I don’t have an iPhone and won’t have one for at least a year or more because I live in Taiwan and iPhones are currently restricted to the worst US cell phone network: AT&T. I also need a phone which will run my Pleco Chinese Dictionary, and the iPhone doesn’t yet support third party applications (except for web-apps). However, having owned one of the first Apple Newtons (a device whose functionality surpasses even the iPhone in many respects), and having read all of the hype surrounding the Jesusphone, I feel obligated to chime in to the conversation, for I think a lot of people are missing the point.
The most important thing about Apple is that they have always been leaders. They weren’t the first to invent a GUI for computers, Xerox did that. Nor did they invent much of the technology behind the iPod; rather, Apple finds technology that hasn’t yet been widely adopted and makes it look so attractive and easy to use that everyone else wants it. Apple was the first to offer built-in wireless antennas for Wifi, it was the first to include Firewire cables for high-speed media transfer, the first to eliminate the floppy drive, etc.
Meanwhile, the important thing about the mobile phone industry is that it has been largely dedicated to limiting innovation. They lock your phones to a single carrier, they promoted camera phones as a way to generate revenue by getting people to send large image files over expensive data plans and did little to improve the basic functionality of the handsets. I’ve been looking at each new crop of cell phones for the past five years and have not been impressed with a single device. The only real success story is Blackberry because they focused on email functionality and delivered what users wanted.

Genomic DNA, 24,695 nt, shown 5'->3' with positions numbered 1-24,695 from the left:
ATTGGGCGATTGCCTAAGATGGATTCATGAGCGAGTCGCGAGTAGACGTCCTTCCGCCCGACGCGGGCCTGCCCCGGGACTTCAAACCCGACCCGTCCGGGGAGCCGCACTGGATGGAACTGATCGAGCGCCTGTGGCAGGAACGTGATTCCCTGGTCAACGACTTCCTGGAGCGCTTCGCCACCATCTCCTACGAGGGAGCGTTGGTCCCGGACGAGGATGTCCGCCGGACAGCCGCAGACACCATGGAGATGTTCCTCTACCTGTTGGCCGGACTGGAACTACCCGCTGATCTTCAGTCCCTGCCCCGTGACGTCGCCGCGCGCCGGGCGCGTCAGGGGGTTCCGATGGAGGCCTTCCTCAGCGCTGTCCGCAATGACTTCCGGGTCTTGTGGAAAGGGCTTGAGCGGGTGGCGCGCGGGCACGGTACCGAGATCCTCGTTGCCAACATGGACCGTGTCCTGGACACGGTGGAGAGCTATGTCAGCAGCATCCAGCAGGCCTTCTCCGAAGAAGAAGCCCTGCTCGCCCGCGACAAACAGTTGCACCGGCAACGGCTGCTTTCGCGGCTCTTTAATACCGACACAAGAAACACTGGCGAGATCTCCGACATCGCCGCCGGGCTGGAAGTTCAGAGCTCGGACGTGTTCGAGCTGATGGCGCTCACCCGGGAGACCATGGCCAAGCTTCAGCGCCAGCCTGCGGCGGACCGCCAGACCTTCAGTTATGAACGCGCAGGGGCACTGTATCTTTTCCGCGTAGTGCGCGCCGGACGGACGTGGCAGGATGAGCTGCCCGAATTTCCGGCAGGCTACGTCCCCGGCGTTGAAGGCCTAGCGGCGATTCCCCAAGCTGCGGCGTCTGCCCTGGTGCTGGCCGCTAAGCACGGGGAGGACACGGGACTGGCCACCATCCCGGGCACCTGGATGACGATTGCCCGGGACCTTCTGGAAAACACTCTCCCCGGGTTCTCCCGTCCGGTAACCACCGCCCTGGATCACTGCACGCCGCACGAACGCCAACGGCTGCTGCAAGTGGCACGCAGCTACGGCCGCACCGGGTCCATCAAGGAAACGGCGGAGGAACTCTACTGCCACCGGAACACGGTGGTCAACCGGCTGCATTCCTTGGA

As John Gruber has pointed out, “No other cell phone is advertised by showing off the user interface.” But I think there is more to it that that. The reviews have emphasized how amazing the web-browsing experience is, and I think this is key. Just as the Blackberry focused on delivering e-mail to phones, the iPhone focuses on delivering web content (and web applications) to phones. Every single review exclaims how this is the best web browsing experience to be found on any phone. Even better, Apple has insisted that all the rate plans offer unlimited data.
Apple has raised the bar for interfacing with the internet on your cell phone. No matter what the iPhones failings might be, in a few years time every single high-end phone will be expected to offer a high quality web browser and unlimited data transfer. This is great news because with the spectacular growth of web-based applications, computers are becoming simply a way to connect to your info on the web. Your documents, address book, calendar, photos, etc. are all on the web and if you have a good enough web browser and a fast enough connection (the biggest weakness of the new iPhone, although it should be fast enough when using WiFi instead of AT&T’s EDGE network), you can do all your work from just about anywhere. If the new web browsing experience is half as good as people say it is, you can leave your computer at home and have your whole world with you on something the size of a wallet.
I may never get an iPhone, but I’m glad it exists.